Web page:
Modern doom metal masters Yob tore through NYC, playing a massive show in the Greenpoint, Brooklyn Polish music hall, Warsaw, and they brought along a couple of colossal legends of stoner metal to help with the audacious mission of melting faces of the sold-out crowd. Heavy metal rock has been around a long time now, and along the way it has evolved greatly from Sabbath and Deep Purple to Iron Maiden and Metallica to the present head-trashing state of the genre, but these three bands proved a perfect reflection of how far these bands can develop and expand that hard-rockin’ sound.
The holy onslaught Amenra opened the show with a darkly menacing post hardcore/metal set performed to foreboding, beautiful black-and-white video art projected onto the stage as they raged. This Belgian rock priesthood is the deafeningly preaching clergy of their own birth child known as the ecclesiastical Church of Ra, and their ritualistic howling felt at times like they were damned near raising some unholy forces from the bowels of the Earth itself. Vocalist Colin H. van Eeckhout spent most of the show facing away from the audience and roaring towards the drummer rather than the crowd, but this did surprisingly little in dulling the directness of their music, as his vocals pierced the dark imagery of the video that rained off his back as he called out to the dark forces with all the pain, anguish, and anger you could ever fathom, and the audience remained devotedly transfixed throughout the whole set. It’s easy to tell why they have formed such a faithful following over the last couple decades, and the complexity of the music really drew me in from the very start, as the dizzying tempo changes with sweeping highs and lows set me up for a blessedly sanctified experience.
The Canadian metal legends Voivod played next, and they showed off why their nearly 35 years of face-melting expertise mattered in the modern post-hardcore scene, and they left the crowd utterly destroyed. This is a band who pioneered the combination of progressive, classic hard rock, thrash, and hardcore metal in a thick soup of influences that many bands use as a recipe today. They originated back in the early 80’s, but I was lured into their cult in the early 90’s after they did a cover of Pink Floyd’s “Astronime Domine,” and soon after became obsessed with their 1989 album Nothingface my senior year of high school. I was pleased to see the band has actually grown a lot since even those days, and that they still can act like a bunch of overly delighted kids rocking out on stage after all these years. Lead singer Snake (Denius Belanger) and drummer Away (Michael Langevin) are the only remnants of the original early 80’s unit, but the whole band really gels exceedingly well on all of their jams both old and new.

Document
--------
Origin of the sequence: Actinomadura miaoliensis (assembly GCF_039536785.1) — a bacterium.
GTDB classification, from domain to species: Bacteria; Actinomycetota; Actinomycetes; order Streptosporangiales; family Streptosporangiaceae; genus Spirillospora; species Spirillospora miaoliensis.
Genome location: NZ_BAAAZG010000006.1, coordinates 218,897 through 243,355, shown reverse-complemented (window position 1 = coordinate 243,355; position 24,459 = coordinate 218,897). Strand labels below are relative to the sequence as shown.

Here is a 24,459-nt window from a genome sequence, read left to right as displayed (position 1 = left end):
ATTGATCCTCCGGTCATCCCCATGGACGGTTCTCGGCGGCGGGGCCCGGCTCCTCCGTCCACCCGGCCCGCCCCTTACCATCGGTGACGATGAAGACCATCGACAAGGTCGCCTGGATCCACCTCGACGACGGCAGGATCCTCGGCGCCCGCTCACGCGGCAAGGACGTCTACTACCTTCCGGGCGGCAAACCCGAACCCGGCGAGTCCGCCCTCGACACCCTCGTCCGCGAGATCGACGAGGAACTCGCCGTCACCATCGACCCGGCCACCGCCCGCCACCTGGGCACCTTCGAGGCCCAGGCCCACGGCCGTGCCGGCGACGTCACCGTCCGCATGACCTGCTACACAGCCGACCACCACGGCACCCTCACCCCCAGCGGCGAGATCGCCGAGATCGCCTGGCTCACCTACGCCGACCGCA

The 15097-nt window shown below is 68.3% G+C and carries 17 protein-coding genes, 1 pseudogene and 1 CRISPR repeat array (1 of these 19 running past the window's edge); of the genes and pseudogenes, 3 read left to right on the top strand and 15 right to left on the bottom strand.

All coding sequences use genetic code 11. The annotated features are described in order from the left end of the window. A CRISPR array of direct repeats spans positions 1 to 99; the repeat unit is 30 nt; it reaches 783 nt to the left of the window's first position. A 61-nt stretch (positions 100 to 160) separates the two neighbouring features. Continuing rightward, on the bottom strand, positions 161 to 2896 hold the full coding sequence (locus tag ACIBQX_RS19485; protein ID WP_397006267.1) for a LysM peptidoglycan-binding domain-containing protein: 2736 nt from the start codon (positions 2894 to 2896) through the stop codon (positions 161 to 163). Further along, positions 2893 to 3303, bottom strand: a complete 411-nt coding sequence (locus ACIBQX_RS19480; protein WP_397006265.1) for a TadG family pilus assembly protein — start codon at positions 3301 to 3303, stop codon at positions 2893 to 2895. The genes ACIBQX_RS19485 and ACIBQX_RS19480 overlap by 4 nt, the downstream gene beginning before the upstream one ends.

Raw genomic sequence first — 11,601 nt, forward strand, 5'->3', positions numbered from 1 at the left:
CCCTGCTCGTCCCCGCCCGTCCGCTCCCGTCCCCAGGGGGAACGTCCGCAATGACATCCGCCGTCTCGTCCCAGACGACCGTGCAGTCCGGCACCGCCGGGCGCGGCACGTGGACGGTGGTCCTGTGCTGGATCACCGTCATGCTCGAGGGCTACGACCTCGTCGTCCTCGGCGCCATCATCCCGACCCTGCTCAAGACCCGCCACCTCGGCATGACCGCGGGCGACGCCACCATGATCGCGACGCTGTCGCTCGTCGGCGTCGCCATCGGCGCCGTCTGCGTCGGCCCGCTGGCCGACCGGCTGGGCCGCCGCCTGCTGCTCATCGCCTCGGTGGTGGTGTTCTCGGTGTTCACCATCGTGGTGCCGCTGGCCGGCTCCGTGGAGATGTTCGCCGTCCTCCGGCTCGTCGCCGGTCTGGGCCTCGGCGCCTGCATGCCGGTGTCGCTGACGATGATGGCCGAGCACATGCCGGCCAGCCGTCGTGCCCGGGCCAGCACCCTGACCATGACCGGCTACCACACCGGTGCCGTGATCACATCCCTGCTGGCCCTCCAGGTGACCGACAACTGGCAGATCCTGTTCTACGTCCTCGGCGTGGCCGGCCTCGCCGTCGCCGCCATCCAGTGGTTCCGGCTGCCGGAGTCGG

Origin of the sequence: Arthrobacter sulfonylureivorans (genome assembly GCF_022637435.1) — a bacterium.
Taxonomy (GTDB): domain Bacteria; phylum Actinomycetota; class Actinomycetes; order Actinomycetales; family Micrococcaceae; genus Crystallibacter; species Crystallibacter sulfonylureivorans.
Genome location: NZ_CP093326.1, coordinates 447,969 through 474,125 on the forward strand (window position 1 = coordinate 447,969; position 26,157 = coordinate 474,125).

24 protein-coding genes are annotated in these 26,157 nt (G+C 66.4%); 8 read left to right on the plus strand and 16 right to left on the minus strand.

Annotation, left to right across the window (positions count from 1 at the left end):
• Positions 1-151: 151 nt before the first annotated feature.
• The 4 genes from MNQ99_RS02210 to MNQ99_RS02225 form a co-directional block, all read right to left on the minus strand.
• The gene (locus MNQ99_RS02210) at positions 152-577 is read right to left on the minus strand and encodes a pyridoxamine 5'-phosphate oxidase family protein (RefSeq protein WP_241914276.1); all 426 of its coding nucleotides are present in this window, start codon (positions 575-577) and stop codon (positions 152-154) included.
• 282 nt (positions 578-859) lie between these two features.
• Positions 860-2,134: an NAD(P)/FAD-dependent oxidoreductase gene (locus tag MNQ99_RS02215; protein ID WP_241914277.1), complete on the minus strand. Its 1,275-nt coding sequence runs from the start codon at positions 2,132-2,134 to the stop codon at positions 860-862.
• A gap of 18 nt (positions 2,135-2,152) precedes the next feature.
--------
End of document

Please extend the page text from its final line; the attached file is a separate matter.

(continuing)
Eugene, Oregon’s legendary stoner metal trailblazers YOB took to the stage and dominated like the towering giants of metal they have been since the mid 90’s. Every song was like an epic journey, as the songs sometimes lasted upwards of 20 minutes per tune, but each sprawling voyage felt daring and adventurous, and the expedition always felt like there was something bold and new around each corner. Levy Seynaeve from Amenra came out to rock out on their classic “Grasping Air,” and their closer felt like it tore the roof off. Frontman and guitarist Mike Scheidt had a major health scare a couple years back which influenced a temporary shuttering of the band, but now he’s back and playing with all the blisteringly angry howl he had always been known for and plenty more. Still, as much as I have idolized dark and angry visions, it was their more tripped-out psychedelic side that really took drew me in during the show, and the ease and flow of the expansion of their components really fit together to make a powerfully dense and devilishly diverse sound.
Article: Dean Keim